Tell Stories

In marketing, a good product is important – the right price will help – but there’s no substitute for a great story.
— David Nomchong
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Tell Stories

A story or a metaphor is a persuasive use of words because stories persuade with emotion. Until recently, business communicators often neglected stories. However, if you look in your local bookshop now you will see a growing number of business books that include stories. Ken Blanchard pioneered a series of books teaching management in a story form, starting with the One Minute Manager. Also, Annette Simmons wrote The Story Factor – Inspiration, influence and persuasion through the art of storytelling. In support of storytelling she asserts that:

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To persuade for results, we urge you to use stories. Some persuaders will be uncomfortable with this, but we suggest you start by watching and listening to people who are good persuaders and notice how often they use stories. Some of the best persuaders, salesmen, negotiators, psychiatrists, counsellors and consultants persuade with stories and metaphors.

A careful choice of metaphor can be very persuasive. For the business world. Sue Knight discusses metaphors in her practical book, NLP at Work:

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Imagine that you work for a company that has a problem competing in the marketplace because they are focused internally and rarely consider the needs of the customer or the actions of competitors. How would you persuade them to change their perspective?

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Companies like this often view the company as a big machine – turn the handle or press the button and the results they want will come out. Combined with the obvious methods of data and logic, the metaphor can be used to persuade. Here the Persuasive Presenter might suggest that the senior managers currently think of the company as a machine and discuss some of the implications of this. Then the presenter might go on to suggest another way to look at the company is an ocean-going racing yacht. Here the winds are the needs of the customer that change and alter with time. The tides are the actions of the competitors that also change. If the financial target of the business is the destination, how do we steer the company there? The captain of the yacht will monitor the winds and tides regularly and the crew adjust the sails to ensure they reach the destination. The presenter might ask what this means for the company, what changes do we need to make to ensure our yacht gets to its destination?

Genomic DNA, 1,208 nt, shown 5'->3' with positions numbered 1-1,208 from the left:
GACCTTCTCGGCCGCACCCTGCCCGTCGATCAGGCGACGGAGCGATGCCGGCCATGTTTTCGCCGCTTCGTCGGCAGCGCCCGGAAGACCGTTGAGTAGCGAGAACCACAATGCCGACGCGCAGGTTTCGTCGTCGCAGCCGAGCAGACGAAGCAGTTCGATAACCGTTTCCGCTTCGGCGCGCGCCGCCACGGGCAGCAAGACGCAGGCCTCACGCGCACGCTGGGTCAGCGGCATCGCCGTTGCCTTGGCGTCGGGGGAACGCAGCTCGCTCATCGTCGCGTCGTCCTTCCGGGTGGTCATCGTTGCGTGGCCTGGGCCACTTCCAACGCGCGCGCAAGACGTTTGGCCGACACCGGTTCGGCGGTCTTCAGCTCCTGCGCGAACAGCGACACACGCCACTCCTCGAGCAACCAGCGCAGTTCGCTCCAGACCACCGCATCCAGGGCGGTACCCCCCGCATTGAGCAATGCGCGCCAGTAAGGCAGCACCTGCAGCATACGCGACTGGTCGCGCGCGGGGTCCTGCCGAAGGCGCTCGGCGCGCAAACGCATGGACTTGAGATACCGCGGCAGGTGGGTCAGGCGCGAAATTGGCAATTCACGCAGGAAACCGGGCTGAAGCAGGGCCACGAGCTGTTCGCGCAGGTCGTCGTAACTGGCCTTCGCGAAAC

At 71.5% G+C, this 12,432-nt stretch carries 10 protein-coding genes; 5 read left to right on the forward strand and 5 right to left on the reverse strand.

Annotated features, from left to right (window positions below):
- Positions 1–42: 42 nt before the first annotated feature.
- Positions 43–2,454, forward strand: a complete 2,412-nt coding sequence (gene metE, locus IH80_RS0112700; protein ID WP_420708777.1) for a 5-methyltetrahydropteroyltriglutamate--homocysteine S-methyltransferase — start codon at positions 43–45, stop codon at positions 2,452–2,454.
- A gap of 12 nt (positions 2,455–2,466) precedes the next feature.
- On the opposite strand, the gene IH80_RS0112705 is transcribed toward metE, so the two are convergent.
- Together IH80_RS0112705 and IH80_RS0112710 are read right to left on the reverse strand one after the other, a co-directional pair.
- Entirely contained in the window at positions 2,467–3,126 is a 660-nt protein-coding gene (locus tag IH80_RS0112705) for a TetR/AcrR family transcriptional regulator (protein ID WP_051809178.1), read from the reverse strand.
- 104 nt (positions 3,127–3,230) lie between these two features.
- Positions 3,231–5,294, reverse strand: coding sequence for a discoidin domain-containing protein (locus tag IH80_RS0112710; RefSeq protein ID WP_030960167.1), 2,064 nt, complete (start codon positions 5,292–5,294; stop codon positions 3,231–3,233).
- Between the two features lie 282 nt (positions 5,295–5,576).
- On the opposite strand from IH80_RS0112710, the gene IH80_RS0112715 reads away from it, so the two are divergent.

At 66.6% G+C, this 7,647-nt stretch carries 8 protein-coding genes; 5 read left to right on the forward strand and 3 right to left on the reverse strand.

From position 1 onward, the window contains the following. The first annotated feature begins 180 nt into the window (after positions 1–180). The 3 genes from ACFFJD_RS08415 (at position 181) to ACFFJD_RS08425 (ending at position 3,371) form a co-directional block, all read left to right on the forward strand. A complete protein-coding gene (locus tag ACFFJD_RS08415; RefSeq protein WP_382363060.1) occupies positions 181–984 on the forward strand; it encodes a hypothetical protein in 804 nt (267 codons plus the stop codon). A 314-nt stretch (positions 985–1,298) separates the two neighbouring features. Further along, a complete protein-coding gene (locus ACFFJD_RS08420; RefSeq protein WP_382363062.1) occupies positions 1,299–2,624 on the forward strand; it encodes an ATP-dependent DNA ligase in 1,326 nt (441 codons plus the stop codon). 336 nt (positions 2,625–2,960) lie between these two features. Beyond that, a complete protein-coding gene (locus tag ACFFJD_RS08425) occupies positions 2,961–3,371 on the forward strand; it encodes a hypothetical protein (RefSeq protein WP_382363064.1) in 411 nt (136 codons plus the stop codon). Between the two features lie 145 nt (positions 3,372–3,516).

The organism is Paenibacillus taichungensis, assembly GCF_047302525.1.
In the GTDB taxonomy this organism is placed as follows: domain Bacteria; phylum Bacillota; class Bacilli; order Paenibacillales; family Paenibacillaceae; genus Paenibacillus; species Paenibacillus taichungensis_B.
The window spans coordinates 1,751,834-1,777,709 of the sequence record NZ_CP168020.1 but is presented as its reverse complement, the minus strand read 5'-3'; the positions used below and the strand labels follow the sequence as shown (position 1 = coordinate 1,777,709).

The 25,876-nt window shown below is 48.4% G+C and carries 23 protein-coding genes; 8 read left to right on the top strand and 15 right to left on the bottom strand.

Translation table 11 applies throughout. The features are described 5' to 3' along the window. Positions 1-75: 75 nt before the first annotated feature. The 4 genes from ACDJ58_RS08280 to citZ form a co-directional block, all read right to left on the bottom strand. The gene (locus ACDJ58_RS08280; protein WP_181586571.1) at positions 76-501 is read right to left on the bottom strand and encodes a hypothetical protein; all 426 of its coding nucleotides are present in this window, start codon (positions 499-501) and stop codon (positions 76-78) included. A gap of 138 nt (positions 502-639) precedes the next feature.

Changing the metaphor that people use is a powerful way to influence individuals and organisations. For presenters who wish to change organisations, Gareth Morgan’s books, such as Images of Organisations, are challenging reading and offer different metaphors.

Choosing Good Stories

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Choosing good stories has become much easier ever since the publication of Made To Stick by Heath and Heath, 2007. This book analyses what makes stories memorable and finishes with a checklist of what makes stories sticky and memorable. The checklist is a useful way to choose stories to support your message.

Another useful tool is the story matrix introduced by Craig Wortmann in his book What’s your Story? Using stories to ignite performance and be more successful (2006). The story matrix is a table to collect stories to persuade for a particular purpose. Down the side of the table are four story types – success, failure, fun and legends. Success stories show what’s important to be successful; failure stories help others learn how to improve their performance too. Fun stories, are real-life events when things go wrong or unexpected things happen, making us smile or laugh. Legends are stories from outside or inside the business you have heard many times, stories that inspire or remind about something important.

Across the top of the table are the five areas that you are trying to influence. The book uses the example of five leadership skills: culture, execution, sales, service, teamwork and managing yourself. So, with five leadership skills and four different kinds of story, there are spaces for 20 possible stories about leadership. In each of the 20 spaces, you can write a brief version of the story, then the lessons from the story and then the applications for the story.

Not every space in the story matrix needs to be filled. As long as there is at least one story in each column, then you can use stories to persuade. Once you have created the story matrix, then in this example when you want to persuade somebody about leadership, you would scan the story matrix and pick a story or two before you met them.

The story matrix adds some structure to using stories and ensures you capture the best stories and use the best stories to be a more persuasive presenter.